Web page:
Each time nutritional fluids, formula and/or other infant feeding measures (including breast milk in a bottle) are distributed by trained, designated shelter staff and/or medical professionals, clean, sterilized bottles and nipples must be used. Note: After use, bottles are to be returned to the designated location for appropriate sterilization (and/or disposal). Bottle feeding for infants and children is a 24/7 operation and considerations must be in place to provide bottle feeding as needed. (On average, infants eat at minimum 5-8 times daily.)

Note to staff: Sterilizing and cleaning

Sterilize bottles and nipples before you use them for the first time by putting them in boiling water for 5 minutes. Nipples and bottles should be cleaned and sterilized before each feeding. If disposable bottles and nipples are not available and more durable bottles and nipples will be re-used, they must be fully sterilized before each feeding. To the greatest extent possible bottles and nipples should be used by only one child.

In the event parents want to use their own bottles and nipples, shelter staff should provide support for cleaning these items between feedings. Such support includes access to appropriate facilities for cleaning (not public restrooms).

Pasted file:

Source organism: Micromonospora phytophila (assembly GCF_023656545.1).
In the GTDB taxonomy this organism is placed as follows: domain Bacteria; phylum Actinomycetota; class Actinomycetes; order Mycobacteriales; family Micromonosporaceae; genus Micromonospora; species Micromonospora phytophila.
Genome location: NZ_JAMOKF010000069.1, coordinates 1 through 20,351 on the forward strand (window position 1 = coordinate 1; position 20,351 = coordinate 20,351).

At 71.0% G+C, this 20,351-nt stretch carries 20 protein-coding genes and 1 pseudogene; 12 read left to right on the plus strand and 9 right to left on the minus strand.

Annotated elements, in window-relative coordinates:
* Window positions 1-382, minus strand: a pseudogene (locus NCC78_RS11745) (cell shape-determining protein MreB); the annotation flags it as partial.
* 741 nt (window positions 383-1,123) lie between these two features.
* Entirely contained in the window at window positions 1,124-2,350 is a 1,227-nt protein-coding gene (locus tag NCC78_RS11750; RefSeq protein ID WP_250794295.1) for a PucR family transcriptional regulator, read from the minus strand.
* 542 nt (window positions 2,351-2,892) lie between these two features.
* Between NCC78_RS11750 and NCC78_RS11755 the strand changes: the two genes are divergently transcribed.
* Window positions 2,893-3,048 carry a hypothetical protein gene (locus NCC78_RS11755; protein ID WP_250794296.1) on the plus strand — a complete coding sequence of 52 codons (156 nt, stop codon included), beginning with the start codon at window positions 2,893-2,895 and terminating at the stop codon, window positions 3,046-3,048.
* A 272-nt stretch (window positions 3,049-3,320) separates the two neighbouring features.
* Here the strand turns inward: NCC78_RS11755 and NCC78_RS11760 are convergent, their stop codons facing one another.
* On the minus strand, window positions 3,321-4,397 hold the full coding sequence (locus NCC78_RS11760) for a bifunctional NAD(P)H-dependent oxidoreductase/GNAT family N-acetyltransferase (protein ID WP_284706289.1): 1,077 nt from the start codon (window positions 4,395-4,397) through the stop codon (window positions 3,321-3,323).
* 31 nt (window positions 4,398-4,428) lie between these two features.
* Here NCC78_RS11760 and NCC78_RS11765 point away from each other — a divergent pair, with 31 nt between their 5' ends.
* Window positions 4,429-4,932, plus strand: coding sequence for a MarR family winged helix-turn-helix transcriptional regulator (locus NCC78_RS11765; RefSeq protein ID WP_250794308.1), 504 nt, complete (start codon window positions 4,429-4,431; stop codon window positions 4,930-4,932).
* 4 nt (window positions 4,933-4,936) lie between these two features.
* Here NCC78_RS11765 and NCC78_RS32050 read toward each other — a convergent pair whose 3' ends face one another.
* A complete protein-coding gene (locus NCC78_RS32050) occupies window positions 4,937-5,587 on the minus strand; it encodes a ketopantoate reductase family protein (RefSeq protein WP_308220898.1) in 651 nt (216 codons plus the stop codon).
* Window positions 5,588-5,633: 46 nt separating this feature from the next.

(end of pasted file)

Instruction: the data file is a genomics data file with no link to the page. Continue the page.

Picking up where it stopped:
Note regarding all feeding implements for infants/children.

There is a specific concern with cleaning and sanitizing of all feeding implements associated with infants and children (infant feeding bottles/nipples, spoons, sip cups, etc). These items will require additional attention by food preparation staff to ensure they are sanitary as a means of reducing foodborne illness. Medical/health staff should be consulted on best means of raising awareness among shelter residents and enlisting their support for these extra sanitary measures.

Feeding implements such as spoons and sip cups should be cleaned using hot soapy water provided potable water is available. When the item is being cleaned to give to another child the item must be sterilized.

For the following items: infant bathing basin, lightweight blankets, diaper rash ointment, wash cloths, and towels.

Consider pre-packaging the listed items together and providing one package to each family with children. Note: additional blankets and towels will be necessary for families with more than one child.